Business leaders are responsible for the success of their enterprises under all circumstances. In Minnesota that includes unpredictable weather, seasonally difficult commuting conditions, and now a growing, worldwide public health challenge in the form of the new strain of coronavirus. Businesses can expect disruptions, and it’s on leaders to be prepared.
A key response to containing the spread of the coronavirus is reducing human interaction. The Centers for Disease Control recommends what it calls “social distancing” as a prevention strategy. People are less vulnerable to encountering and sharing the virus when they’re not shaking hands, gathering for meetings or grasping common door handles. Not all workers need to congregate at the office every day.
This is a great time to learn about and implement an organizational remote work program. Call it remote work, telecommuting, virtual work or telework — the name doesn’t matter as long as it frees businesses to focus on deliverables. Remote workers gather virtually from scattered sites via laptops and phones, pulling together for the boss without the need for physical co-location.
Remote work isn’t all that new but has been robustly improved by better management practices and new communication tools. Secure remote access to company files can be maintained through a virtual private network (VPN). Stilted phone meetings have been banished: Teams now chat seamlessly and manage projects using platforms like Zoom and Slack. Armed with internet access, a smartphone and a camera-enabled laptop, most desk workers can function with a high level of human connection. Managers are free to track project results rather than police attendance.
Minneapolis companies have proved telecommuting works. Digital natives are creating truly flexible work environments, most notably in banking and technical firms. If you’re concerned that workers might take advantage of this “freedom,” think again. A solid remote work program ensures daily reporting of projects finished and tasks nailed.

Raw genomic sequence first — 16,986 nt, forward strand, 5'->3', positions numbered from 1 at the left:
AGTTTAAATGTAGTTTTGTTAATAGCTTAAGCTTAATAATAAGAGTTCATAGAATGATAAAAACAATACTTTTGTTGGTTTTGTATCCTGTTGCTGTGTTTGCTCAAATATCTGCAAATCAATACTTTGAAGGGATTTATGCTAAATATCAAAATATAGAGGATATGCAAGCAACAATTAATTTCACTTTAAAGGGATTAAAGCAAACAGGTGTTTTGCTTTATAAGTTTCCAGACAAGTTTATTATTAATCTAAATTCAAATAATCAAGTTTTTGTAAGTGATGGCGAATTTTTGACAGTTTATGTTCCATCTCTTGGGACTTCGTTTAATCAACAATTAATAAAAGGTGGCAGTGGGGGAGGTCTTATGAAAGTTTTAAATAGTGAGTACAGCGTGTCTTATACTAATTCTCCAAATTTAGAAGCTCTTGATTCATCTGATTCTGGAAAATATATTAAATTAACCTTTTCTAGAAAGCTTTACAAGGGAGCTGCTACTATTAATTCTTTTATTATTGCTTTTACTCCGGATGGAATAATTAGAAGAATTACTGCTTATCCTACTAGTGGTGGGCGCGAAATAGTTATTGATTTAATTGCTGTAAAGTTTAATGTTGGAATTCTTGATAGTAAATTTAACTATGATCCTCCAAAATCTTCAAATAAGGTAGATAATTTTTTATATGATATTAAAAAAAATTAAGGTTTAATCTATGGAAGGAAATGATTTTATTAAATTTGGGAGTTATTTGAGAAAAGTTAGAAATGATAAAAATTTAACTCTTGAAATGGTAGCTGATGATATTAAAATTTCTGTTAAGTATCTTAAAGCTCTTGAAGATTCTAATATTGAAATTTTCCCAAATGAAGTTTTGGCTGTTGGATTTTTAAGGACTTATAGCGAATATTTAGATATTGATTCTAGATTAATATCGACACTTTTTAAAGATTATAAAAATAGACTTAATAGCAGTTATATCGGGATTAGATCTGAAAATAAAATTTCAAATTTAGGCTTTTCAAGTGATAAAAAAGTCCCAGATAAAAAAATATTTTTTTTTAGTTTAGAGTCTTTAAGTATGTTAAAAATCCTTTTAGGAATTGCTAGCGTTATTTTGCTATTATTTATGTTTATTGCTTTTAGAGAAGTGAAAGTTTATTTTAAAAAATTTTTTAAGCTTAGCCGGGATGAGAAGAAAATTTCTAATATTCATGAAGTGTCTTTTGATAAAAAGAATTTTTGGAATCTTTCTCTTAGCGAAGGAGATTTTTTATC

Models of remote work policies and practices abound and can be implemented relatively quickly. Move Minneapolis is leading the remote work charge downtown and can guide you to expert consulting and other resources to launch your telework program. Businesses elsewhere in the region are served by Commuter Services, Move Minnesota and Anoka County’s Commute Solutions.
If the public health argument is somehow unconvincing, the sheer cost of providing a warm, dry, lit, daily space to what sometimes amounts to a group of desk jockeys should be enough to get most CFOs to pay attention to telework, not to mention the astonishing cost of providing or subsidizing employee parking, especially in downtown cores where real estate is better used for business. Remote work promotes undeniable bottom-line efficiencies.
Remote work will be an effective business strategy for Minnesota companies even after the coronavirus threat dissipates. Maybe not every day, because there’s value and outright pleasure in face-to-face teamwork and collegial handshakes. Still, teleworkers really produce when they are not distracted by the din of office chatter. They feel respected by their employers. And when that second or third day of school gets canceled by a snowstorm and your employees are scrambling to find child care, they’ll be glad your company had the foresight to make their commute irrelevant.
Mary Morse Marti is executive director of the nonprofit organization Move Minneapolis, a program of the Minneapolis Regional Chamber of Commerce. On Twitter: @MaryMorseMarti. For more information on remote-work resources, e-mail firstname.lastname@example.org.